|Week 8: Mar 12||Bitcoin (GW)||MP4 open|
|Week 9: Mar 17||Spring Break|
|Week 9: Mar 19||Spring Break|
|Week 10: Mar 24||Smartphones 1 (GW)|
|Week 10: Mar 26||Smartphones 2 (GW)||Survey Proposal due|
|Week 11: Mar 31||Web Privacy (GW)|
|Week 11: Apr 2||Automobiles (GW)|
|Week 12: Apr 7||Internet Security (GW)||MP4 due|
|Week 12: Apr 9||Automobiles AML (GW)||MP5 open|
|Week 13: Apr 14||Code Stylometry (GW)|
|Week 13: Apr 16||Smart Grid (CG)|
|Week 14: Apr 21||Hardware Side Channels (CF)|
|Week 14: Apr 23||Insider Threats (GW)|
|Week 15: Apr 28||Cyber Warfare (GW)|
|Week 15: Apr 30||Conclusion (GW)||MP5 due|
|Week 16: May 5||PM 5 Presentation|
|Week 16: May 7||Reading day, no class|
|Week 16: May 8||Final exam (7pm - 10pm), SC0216|
|Week 16: May 10||Survey due (Sunday midnight)|
|Class attendance and participation||15%|
This will be used for 100% of the grade for 3-credit students and 75% of the grade for 4-credit students. 4-credit students are expected to complete a survey paper (25% of the total grade). Letter grades are assigned based on how well you do (e.g., 90+ means "A"), not based on your performance relative to other students. We do not curve the grades in any way.
Late Policy: Please see the individual assignment instructions.
Academic Integrity: Students must follow the university's guidelines on academic conduct (quick link). This course will have a zero-tolerance policy regarding plagiarism. You should complete all the assignments and quizzes on your own. In this course, you can help your classmates with questions such as how to use the programming language, what the library classes or methods do, what the errors mean, and how to interpret the assignment instructions. You are encouraged to post any such questions to the course discussion forum, and are also encouraged to answer questions posted to the forum from other students. However, you may not give or receive help from others (except the TA) with writing your program code or writing your answers for any of the assignments or tests. Do not show or share your program code with others, and do not view or copy source code from others. All electronic work submitted for this course will be archived and subjected to automatic plagiarism detection. Whenever in doubt, please seek clarifications from the instructor. Students who violate Academic Integrity policies will be immediately reported to the department and the college (which could leave a permanent mark on the transcript).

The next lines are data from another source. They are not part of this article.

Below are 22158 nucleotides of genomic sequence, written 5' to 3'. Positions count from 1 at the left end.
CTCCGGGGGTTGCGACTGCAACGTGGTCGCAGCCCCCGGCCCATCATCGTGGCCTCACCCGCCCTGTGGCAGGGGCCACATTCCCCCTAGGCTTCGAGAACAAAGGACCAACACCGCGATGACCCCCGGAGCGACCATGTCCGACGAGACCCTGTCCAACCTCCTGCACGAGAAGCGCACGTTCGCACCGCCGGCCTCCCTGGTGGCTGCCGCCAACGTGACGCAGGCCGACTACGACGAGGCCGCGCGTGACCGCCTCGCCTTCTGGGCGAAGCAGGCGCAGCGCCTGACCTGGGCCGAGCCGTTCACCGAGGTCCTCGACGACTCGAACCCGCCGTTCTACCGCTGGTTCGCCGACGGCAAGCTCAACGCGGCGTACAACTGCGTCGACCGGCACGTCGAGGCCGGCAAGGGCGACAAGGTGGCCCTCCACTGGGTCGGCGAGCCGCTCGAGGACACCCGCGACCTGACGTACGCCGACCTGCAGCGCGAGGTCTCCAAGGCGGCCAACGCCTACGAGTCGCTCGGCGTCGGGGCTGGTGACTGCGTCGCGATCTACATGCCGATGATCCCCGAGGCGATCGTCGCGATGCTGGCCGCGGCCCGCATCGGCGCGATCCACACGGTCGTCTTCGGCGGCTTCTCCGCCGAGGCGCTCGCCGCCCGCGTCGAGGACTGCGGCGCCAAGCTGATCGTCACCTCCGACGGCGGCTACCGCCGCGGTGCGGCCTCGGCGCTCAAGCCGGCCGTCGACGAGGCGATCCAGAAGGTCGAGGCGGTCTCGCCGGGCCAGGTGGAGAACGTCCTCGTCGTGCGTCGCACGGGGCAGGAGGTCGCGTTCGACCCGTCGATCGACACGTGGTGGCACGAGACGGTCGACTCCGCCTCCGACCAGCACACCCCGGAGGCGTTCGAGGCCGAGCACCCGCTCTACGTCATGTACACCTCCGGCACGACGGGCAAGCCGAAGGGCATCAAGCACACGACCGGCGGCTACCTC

Note: students who are struggling with problems in a program assignment may have trouble interpreting an error message or diagnosing an error in their source code. I encourage you to ask questions about the interpretation of error messages on the forum, and to offer constructive advice to fellow students who run into such problems. If you are asking for help with an error or problem, describe it without showing code where possible. When necessary, you may post a short segment of your code that you believe contains the problem (a handful of lines where you believe the problem to be). However, refrain from posting significant portions of your problem solution to the course discussion board. Posts with excessive code may be deleted without notice. Ask the instructor if you are unsure what you are about to post is appropriate. Other than small code segments posted to the course discussion board, you should not use any mechanisms to share or view another student's code, and should not post your own code in any publicly accessible location.
Special Accommodations: If you need special accommodations because of a disability, please contact the instructor in the first week of classes.